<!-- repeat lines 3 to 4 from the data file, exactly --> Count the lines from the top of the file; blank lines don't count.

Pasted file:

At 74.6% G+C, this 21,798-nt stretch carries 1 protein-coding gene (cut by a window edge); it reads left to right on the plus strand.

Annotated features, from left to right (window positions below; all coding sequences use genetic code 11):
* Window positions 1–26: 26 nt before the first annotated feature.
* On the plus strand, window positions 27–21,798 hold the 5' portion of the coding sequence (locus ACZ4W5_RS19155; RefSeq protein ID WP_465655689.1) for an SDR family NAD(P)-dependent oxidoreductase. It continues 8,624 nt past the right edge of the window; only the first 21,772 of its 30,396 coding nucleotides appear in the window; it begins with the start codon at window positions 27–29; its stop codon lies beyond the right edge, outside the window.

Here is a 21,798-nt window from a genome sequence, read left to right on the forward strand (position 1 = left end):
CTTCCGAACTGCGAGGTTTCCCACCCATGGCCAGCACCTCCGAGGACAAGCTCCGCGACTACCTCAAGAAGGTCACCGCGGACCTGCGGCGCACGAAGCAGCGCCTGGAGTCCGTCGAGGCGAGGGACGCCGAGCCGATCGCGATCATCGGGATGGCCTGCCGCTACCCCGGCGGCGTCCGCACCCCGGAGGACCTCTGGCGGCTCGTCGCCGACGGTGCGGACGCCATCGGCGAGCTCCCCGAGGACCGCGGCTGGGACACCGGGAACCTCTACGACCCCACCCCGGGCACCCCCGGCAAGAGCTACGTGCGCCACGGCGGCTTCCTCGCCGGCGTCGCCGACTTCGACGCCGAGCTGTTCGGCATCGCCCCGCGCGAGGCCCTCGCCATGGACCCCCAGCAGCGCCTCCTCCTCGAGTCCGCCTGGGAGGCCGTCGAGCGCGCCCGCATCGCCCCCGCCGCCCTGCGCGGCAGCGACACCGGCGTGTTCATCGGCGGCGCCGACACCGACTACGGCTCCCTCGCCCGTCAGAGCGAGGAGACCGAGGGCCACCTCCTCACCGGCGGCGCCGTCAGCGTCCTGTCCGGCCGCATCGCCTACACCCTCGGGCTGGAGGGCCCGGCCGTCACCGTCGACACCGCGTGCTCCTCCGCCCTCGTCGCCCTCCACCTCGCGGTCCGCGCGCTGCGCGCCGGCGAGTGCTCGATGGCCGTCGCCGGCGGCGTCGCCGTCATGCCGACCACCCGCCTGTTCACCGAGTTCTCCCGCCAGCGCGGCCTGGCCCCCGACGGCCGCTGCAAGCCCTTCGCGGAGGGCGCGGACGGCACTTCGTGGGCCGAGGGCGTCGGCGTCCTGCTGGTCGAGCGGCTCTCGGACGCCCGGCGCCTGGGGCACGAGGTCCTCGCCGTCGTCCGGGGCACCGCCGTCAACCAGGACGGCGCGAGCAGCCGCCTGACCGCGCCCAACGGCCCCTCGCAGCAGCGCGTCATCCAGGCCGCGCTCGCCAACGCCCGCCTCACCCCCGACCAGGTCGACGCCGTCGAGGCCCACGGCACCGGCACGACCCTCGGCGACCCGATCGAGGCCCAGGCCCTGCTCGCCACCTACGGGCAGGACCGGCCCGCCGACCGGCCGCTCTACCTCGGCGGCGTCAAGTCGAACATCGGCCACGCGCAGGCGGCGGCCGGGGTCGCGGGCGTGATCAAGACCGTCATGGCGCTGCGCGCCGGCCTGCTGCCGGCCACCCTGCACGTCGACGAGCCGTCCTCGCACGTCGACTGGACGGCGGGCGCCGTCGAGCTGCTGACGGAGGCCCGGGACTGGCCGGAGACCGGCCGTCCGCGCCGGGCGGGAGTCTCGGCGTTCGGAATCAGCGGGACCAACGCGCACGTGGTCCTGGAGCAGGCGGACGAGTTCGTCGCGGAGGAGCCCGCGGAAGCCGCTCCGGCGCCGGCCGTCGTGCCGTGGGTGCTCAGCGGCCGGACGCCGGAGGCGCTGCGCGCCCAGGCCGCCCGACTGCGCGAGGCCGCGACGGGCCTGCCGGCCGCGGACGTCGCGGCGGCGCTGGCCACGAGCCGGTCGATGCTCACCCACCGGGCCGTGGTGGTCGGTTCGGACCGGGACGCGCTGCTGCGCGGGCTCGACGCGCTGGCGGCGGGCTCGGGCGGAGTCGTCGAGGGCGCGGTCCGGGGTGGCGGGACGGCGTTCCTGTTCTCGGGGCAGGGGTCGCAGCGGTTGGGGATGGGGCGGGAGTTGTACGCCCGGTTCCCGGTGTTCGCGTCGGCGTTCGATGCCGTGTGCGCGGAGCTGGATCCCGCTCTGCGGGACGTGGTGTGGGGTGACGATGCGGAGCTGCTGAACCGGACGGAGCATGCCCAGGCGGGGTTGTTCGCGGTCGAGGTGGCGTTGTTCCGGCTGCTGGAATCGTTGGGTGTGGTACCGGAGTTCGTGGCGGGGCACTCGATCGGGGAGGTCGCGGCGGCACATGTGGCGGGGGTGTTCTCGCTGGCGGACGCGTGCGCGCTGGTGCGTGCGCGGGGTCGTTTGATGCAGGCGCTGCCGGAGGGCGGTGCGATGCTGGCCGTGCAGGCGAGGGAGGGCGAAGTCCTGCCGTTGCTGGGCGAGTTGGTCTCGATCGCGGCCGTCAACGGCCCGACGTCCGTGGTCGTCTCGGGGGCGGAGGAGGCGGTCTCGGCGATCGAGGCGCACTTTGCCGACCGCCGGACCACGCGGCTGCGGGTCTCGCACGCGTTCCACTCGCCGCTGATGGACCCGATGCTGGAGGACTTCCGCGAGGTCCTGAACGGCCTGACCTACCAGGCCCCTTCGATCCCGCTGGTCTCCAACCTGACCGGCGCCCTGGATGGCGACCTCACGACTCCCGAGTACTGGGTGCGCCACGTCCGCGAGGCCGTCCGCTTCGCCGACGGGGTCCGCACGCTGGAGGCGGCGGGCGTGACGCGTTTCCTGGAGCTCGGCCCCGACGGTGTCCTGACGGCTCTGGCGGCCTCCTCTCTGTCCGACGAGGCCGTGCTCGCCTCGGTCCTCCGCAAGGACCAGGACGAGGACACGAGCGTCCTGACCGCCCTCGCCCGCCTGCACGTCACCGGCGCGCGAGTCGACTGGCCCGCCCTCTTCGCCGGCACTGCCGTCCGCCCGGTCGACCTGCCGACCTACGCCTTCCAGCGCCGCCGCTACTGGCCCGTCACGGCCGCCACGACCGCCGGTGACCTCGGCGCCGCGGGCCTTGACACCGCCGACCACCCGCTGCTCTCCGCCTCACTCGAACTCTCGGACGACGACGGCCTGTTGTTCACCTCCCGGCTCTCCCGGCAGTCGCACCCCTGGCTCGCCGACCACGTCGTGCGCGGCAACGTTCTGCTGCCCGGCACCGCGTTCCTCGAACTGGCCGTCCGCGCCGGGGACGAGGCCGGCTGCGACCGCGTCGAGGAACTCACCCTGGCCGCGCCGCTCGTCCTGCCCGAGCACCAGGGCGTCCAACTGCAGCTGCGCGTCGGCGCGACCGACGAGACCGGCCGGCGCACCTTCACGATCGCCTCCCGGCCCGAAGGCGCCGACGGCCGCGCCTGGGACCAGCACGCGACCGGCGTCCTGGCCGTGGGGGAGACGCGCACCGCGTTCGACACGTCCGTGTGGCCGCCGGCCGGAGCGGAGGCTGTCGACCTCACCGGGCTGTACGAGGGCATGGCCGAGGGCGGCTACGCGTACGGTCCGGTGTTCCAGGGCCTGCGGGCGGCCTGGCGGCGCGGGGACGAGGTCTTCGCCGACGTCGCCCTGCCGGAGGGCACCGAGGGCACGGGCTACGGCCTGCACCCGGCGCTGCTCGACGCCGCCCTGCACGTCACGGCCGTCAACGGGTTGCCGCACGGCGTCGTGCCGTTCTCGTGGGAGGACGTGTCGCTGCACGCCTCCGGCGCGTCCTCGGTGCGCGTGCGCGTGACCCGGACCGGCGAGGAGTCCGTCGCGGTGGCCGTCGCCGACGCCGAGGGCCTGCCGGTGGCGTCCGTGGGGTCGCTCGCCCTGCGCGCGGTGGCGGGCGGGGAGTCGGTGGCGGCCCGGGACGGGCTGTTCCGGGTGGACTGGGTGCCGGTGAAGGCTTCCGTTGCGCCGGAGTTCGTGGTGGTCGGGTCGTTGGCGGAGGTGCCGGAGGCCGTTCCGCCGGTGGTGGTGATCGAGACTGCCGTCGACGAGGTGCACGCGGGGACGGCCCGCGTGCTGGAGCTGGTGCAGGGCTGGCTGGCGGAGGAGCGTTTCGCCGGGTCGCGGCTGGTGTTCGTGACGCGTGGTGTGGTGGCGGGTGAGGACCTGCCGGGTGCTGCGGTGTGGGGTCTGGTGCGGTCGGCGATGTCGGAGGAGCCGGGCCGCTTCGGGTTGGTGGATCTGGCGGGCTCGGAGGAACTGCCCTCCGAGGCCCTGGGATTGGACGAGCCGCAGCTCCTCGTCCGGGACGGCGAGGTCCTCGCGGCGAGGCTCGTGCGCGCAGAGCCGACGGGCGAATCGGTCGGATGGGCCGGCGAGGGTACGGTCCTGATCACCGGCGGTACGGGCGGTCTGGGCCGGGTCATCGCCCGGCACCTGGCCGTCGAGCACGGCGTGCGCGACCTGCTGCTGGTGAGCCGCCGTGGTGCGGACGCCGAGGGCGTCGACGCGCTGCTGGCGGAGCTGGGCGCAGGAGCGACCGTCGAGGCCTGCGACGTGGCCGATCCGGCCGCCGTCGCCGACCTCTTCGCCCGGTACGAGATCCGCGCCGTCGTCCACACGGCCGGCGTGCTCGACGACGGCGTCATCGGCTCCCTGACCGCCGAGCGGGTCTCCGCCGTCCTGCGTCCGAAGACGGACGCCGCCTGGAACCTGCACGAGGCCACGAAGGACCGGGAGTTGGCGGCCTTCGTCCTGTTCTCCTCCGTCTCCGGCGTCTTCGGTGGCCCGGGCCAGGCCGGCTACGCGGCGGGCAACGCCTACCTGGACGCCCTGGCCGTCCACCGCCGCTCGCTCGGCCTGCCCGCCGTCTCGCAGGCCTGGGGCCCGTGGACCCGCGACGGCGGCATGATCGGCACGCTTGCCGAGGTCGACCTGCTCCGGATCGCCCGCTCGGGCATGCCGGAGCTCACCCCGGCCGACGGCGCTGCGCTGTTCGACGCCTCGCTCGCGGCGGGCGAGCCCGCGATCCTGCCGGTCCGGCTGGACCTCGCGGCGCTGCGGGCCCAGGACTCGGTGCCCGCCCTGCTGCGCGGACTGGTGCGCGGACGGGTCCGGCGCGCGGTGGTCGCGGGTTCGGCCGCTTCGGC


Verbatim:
* Window positions 1–26: 26 nt before the first annotated feature.
* On the plus strand, window positions 27–21,798 hold the 5' portion of the coding sequence (locus ACZ4W5_RS19155; RefSeq protein ID WP_465655689.1) for an SDR family NAD(P)-dependent oxidoreductase. It continues 8,624 nt past the right edge of the window; only the first 21,772 of its 30,396 coding nucleotides appear in the window; it begins with the start codon at window positions 27–29; its stop codon lies beyond the right edge, outside the window.